From the President
Ted R. Wozniak
Our membership structure no longer serves our Association as intended. There are too few Active members and too many Associate members.
In basic terms, Active membership is intended for citizens or permanent residents of the U.S. who are professionally engaged in translation or interpreting. That describes the vast majority of our members. The Corresponding membership class is for persons who are professionally engaged but do not meet the U.S. requirement (i.e., non-U.S. professional translators and interpreters). In contrast, Associate members are supposed to be individuals who are not professionally engaged in translation or interpreting (T&I) but who wish to further ATA’s objectives.
Are you professionally engaged in T&I but still an Associate member? How many Associate members do you know who are not professional practitioners? Probably very few. I don’t know any. However, of the 8,831 total members as of June 20, 2020, less than one-third, 30.4% to be precise, are Active members. Associate members comprise 52.7% of the total membership and Corresponding members another 6.9%. How many Associate members meet the “U.S. person” and professional engagement criteria? I would hazard to guess almost all of them are professionally engaged and that most also meet the U.S. requirement. Yet they are not Active members. They cannot vote, run for elected office, or serve on standing committees. There are far too many individuals who could become Active members, and thus be able to vote and play a greater role in ATA, but who fail, for whatever reason, to become Active members. I, and several past Board directors, think this is a problem.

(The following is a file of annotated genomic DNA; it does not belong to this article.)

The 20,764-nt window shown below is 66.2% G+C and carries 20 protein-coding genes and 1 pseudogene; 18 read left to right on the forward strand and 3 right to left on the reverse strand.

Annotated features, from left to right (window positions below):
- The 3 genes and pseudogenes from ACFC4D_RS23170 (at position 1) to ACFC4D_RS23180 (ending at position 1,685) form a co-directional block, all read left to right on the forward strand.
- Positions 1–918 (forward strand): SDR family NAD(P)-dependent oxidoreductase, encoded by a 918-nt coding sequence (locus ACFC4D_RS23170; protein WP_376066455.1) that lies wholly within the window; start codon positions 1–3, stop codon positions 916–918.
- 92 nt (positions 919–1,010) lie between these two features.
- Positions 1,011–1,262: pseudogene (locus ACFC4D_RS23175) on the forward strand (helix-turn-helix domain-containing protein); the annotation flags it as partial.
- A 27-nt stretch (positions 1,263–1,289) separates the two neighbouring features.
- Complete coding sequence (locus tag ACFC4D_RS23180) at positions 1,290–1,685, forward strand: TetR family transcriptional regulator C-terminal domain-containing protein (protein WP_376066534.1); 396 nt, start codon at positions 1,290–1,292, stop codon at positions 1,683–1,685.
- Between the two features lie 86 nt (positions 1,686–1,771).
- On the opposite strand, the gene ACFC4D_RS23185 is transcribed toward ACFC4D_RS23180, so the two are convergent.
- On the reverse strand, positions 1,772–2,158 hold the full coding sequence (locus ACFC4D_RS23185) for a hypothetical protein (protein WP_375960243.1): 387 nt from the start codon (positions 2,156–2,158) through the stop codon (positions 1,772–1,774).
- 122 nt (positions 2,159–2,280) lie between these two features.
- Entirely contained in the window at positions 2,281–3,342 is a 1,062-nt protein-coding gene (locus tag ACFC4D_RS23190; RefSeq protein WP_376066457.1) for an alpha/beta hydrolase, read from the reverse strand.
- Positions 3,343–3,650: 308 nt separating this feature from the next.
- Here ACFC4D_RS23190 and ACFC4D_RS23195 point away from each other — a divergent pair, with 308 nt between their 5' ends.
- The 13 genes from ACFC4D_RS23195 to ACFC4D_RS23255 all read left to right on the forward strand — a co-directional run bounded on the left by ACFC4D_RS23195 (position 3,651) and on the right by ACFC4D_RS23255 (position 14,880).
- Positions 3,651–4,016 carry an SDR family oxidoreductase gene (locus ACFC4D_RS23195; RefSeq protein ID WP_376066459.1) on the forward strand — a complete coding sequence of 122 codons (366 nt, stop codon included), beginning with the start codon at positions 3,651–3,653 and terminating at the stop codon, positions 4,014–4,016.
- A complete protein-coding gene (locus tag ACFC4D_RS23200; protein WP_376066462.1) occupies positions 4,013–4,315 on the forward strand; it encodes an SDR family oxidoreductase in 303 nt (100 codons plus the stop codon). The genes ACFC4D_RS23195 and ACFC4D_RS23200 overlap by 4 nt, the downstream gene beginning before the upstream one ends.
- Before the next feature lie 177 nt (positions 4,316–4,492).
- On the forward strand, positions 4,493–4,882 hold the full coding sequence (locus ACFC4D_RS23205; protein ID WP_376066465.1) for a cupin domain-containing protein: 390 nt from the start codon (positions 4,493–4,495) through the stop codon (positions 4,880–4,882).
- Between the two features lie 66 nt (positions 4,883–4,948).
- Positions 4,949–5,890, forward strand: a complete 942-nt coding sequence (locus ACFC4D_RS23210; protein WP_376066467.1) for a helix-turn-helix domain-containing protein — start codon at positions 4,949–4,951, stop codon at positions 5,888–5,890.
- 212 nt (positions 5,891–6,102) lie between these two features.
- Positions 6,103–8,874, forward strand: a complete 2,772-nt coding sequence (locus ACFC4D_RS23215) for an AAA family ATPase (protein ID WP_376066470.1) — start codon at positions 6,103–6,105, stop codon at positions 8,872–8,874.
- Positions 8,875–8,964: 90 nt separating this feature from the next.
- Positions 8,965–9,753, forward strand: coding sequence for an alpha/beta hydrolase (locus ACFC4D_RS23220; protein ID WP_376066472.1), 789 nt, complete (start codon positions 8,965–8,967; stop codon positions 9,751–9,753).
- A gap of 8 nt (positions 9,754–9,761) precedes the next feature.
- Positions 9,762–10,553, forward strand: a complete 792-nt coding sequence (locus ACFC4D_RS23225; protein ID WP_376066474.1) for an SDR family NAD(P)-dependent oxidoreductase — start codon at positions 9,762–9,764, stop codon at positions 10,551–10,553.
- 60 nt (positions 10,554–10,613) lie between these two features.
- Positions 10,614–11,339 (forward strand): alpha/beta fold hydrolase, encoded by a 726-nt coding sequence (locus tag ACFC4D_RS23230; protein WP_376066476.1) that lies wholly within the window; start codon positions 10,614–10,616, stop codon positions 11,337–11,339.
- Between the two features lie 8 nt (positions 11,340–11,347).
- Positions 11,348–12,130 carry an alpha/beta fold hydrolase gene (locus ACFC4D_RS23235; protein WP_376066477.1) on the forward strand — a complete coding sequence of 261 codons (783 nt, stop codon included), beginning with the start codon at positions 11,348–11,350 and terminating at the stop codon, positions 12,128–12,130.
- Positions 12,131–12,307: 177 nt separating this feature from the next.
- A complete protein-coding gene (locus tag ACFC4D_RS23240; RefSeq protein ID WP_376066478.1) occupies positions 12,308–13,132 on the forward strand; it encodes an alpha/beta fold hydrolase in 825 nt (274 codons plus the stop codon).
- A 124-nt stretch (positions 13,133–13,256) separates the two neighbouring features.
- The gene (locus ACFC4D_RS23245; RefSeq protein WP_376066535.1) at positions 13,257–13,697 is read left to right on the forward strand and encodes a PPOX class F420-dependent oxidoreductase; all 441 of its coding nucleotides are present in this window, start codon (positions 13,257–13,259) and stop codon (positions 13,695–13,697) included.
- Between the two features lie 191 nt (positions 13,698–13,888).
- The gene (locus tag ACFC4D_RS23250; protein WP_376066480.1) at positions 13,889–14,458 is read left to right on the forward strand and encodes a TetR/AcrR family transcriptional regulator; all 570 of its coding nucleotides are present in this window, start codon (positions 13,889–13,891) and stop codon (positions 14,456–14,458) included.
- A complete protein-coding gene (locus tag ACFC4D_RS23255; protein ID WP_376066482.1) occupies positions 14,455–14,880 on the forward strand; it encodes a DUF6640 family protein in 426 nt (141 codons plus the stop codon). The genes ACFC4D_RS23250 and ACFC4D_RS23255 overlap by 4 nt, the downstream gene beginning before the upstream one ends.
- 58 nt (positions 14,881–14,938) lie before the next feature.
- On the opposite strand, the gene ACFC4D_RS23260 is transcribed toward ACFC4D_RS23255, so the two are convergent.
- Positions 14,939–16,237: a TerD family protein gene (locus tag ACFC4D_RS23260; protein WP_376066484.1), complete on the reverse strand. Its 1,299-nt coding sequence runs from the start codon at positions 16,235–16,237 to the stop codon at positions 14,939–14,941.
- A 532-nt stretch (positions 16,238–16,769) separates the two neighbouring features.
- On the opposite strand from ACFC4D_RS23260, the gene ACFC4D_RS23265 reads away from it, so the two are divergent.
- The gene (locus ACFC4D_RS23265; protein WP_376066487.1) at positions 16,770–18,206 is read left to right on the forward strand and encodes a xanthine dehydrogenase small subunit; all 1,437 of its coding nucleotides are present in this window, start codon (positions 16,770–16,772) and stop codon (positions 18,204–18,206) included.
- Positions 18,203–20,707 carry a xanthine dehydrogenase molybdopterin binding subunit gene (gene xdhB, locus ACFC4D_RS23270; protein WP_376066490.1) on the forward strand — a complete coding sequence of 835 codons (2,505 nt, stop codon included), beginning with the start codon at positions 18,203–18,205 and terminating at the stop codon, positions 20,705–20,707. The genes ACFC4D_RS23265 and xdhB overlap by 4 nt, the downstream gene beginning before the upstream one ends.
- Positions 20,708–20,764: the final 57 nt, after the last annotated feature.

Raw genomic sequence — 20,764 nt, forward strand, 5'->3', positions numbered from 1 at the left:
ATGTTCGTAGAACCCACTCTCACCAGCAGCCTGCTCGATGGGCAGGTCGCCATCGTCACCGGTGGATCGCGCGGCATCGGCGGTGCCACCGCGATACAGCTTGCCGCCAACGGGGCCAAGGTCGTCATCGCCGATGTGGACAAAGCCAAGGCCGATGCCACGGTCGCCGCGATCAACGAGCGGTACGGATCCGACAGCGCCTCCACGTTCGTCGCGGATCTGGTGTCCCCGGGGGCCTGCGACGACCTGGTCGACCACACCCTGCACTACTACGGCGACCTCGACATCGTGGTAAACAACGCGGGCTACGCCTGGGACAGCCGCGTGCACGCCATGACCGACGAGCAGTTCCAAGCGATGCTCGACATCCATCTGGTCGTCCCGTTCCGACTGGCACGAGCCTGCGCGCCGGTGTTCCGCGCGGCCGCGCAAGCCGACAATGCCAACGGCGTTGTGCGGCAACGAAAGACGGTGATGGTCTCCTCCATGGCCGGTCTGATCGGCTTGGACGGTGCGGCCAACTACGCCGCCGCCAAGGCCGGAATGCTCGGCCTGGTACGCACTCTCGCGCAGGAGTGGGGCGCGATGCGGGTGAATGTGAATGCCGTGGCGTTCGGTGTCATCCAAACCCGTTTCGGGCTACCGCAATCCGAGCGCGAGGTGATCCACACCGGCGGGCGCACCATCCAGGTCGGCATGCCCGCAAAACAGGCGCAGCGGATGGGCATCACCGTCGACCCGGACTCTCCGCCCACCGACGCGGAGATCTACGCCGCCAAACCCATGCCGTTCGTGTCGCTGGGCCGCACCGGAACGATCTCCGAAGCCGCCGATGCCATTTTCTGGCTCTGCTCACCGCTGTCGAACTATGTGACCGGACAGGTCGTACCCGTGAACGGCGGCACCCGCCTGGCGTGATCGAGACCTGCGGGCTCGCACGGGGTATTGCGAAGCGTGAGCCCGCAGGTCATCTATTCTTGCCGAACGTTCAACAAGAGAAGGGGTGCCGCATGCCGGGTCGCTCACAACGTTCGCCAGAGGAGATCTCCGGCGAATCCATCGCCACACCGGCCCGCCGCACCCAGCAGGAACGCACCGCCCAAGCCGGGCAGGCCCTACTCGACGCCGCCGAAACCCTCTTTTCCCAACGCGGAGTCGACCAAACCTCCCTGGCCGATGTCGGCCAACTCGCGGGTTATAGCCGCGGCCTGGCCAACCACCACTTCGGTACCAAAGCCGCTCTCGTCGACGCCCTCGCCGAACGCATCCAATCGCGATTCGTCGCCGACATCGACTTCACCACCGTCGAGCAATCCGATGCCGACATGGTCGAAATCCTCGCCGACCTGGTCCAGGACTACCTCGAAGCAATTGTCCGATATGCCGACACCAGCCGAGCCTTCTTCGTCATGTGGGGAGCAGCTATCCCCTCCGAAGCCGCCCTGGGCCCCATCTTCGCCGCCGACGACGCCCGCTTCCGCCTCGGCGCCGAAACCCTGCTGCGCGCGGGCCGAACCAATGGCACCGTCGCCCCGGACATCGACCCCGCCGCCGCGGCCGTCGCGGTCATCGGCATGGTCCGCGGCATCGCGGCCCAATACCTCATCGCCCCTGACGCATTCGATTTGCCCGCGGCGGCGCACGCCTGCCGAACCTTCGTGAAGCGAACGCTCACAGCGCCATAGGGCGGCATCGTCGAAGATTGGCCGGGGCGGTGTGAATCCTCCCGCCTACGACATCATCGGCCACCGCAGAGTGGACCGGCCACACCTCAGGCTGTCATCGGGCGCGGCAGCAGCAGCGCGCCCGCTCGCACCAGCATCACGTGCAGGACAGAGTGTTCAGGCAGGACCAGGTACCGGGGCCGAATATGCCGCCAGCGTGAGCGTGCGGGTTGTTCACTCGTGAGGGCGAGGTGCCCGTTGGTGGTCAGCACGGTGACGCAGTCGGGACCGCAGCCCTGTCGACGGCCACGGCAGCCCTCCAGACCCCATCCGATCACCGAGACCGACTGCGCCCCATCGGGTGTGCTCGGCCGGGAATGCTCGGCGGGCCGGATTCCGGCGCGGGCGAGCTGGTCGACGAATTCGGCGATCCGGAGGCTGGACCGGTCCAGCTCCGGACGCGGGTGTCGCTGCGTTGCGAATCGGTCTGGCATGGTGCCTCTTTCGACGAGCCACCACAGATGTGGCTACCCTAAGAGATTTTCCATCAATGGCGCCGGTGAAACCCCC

Or is it? I guess that depends on how one views ATA in terms of what kind of an association one thinks it is (or should be). Is ATA a “professional association” designed to promote the T&I professions as we state in our mission statement? Or is it a “trade association” intended to promote the T&I industry? Is it a “guild” formed to promote and protect its members?
A “Brief” History of Membership Requirements
When ATA was established, its membership requirements1 and procedures were very “guild-like.” In the 1959 draft “constitution,” there were only two membership classes: Members and Associate Members. Members had to be professional translators, defined as “any person who had made their living, or a major part of their living, by translation for at least one year.” “Interested persons” could become Associate Members. Membership was granted by approval of a three-person membership committee elected by the members, and subsequently ratified at the next regular membership meeting. As I do not have a full copy of the original Bylaws, it’s unknown if these provisions were in effect in 1960. But it does show the intent that membership would be controlled much like a medieval guild.